During the Victorian period English psychology primarily derived from medical-psychological authorities in Germany and France. Kohlt (2014) has pointed to the role of "mental physiologists" of the era, citing sources and pioneers from English-speaking countries, and in particular books known to have been in the library of Charles Dodgson (Lewis Carroll).1

As the term "mental physiologists" is itself pre-psychological and occasions ambiguity, I have replaced it with "medical psychologists." The important psychological phenomena -— and especially the medical psychologist's hypnagogic imagery, echolalia, dissociation, and so on —-  are poorly served by a physiological framework, and thus impair the impact of sources2.

A key concept of medical psychology, "gradient consciousness," would lead us to expect intimations of the dynamic conscious-preconscious-unconscious familiar from psychoanalysis, beginning with Breuer and Freud in their early studies of hysteria. The idea is also evident in Dodgson's dream musings. What we find, however, from the "mental physiologists," is a quite different evolutionary-physiological gradient, from lowly animal forms, through molluscs ("sluggish"), to higher forms, whose consciousness must be inferred by the reader.

One English psychological "pioneer," according to Kohlt, was Herbert Spencer, but his works show him to have been more interested and competent as a social philosopher than student of psychology.3 Kohlt’s final source is George Henry Lewes, a fairly typical, wide-ranging Victorian intellectual who, like Spencer, explored psychological ideas but subordinated psychology to other interests.4

That Dodgson collected the works of so many of these authors (LIB., Lots 579 & 580) will not surprise anyone who understands Dodgson’s sophisticated psychology and personality. Whether he lived by such contemporary medical-psychological texts, or satirised them, is discussed elsewhere with reference to his "Mad Tea-Party" of Alice in Wonderland.5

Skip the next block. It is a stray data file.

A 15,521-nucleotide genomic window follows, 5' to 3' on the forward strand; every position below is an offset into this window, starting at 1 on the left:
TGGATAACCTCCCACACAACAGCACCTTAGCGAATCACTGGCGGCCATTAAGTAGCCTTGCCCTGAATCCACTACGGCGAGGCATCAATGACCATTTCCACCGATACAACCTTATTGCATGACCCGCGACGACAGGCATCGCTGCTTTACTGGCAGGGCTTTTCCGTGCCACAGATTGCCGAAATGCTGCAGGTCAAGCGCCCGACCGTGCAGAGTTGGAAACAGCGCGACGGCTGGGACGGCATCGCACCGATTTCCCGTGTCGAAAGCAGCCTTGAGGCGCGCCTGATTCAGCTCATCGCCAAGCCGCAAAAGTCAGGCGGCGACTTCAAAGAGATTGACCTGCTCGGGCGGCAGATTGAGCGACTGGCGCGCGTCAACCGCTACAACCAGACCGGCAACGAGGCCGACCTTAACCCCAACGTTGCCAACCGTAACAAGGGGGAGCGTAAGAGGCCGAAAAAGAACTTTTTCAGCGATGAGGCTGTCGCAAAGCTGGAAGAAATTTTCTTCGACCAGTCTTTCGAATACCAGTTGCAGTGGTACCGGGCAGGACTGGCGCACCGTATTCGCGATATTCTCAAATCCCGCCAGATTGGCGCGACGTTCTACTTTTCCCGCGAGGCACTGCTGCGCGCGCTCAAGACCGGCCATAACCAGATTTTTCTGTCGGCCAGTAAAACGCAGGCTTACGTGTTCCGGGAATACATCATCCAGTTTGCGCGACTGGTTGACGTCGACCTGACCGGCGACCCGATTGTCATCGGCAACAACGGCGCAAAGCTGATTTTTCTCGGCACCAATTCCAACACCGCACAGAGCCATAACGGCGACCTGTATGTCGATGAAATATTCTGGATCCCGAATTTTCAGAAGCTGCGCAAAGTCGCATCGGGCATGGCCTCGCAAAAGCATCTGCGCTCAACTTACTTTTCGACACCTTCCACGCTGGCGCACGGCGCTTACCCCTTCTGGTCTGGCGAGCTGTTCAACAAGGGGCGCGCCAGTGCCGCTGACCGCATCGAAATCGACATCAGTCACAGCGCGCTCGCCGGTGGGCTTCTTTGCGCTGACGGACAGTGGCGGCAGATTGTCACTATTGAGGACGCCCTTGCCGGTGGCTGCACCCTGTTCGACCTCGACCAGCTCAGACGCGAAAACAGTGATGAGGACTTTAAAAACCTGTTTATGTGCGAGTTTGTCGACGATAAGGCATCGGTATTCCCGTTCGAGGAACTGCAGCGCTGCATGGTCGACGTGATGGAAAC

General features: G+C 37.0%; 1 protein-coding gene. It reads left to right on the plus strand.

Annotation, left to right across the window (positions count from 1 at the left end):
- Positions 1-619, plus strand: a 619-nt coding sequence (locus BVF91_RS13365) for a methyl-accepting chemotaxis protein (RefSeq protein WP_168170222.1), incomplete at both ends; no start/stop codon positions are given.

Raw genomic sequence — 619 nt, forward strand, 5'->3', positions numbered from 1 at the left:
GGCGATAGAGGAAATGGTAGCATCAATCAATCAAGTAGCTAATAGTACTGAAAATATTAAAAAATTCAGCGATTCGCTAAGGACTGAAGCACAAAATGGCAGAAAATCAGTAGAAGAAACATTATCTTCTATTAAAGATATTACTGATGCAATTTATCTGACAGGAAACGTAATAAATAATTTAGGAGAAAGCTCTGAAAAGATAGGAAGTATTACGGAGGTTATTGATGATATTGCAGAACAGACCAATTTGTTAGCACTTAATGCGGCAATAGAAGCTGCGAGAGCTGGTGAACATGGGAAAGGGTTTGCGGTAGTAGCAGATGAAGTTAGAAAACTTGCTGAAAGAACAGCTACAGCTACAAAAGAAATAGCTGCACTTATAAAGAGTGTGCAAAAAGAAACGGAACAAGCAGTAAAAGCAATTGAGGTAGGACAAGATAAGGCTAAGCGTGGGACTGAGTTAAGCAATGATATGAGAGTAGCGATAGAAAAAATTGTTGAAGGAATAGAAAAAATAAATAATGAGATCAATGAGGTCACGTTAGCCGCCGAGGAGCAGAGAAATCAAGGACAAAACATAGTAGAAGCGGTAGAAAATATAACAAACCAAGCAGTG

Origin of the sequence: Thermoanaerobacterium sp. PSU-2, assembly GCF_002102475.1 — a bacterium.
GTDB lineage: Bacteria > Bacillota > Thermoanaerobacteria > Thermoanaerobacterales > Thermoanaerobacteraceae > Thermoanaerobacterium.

Around 1858, Wilhelm Wundt (1832-1920) joined the university laboratory of Prussian physicist and physiologist Hermann von Helmholtz (1821-1894) as an assistant. Helmholtz's mechanistic approach deeply influenced Wundt. Over the following four decades, Wundt would establish an experimental, empirical, and physiological approach to psychology which eventually influenced such American pioneers as J. McKeen Cattell (1860-1944), Edward B. Titchener (1867-1927), and, by 1883, the Johns Hopkins University psychology laboratory. Continental medical psychology and psychiatry was led by pioneers such as Alois Alzheimer (1864-1915), Emil Kraepelin (1856-1926), Richard von Krafft-Ebing (1840-1902), and Josef Breuer (1842-1925). Studies in cognate fields were led, in France, by J. M. Charcot (1825-1893), in Paris at the Salpêtrière from 1872; by Hippolyte Bernheim (1840-1919) at Nancy in 1880s; and by Pierre Janet (1859-1947), who succeeded Charcot in Paris in 1890. In Switzerland such studies were undertaken by Auguste Forel (1848-1931) and Eugen Bleuler (1857-1939) at the Burghölzli Clinic in Zürich.

Psychologically and therapeutically, England lagged some decades behind developments on the Continent. The slow emergence of therapeutic regimes, viable theoretical models, and efficacious results were instrumental to Dodgson’s continued flight to Romanticism, prolonged throughout his life, and largely to the detriment of his late nascent Modernism. Whilst his upbringing played a role, his sophisticated understanding of dreams, inner worlds and psychological states, mental health and illness, creativity, love and morality is best regarded as stemming not from familiarity with Lunacy Commissioners and the texts of alienists (which latter he was eminently capable of parodying) but from his lifelong reading of such intuitive greats as Shakespeare, Bunyan, Blake, Coleridge and other Romantic poets, artists, novelists, and playwrights.

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Created 31 July 2016

Last modified 15 February 2022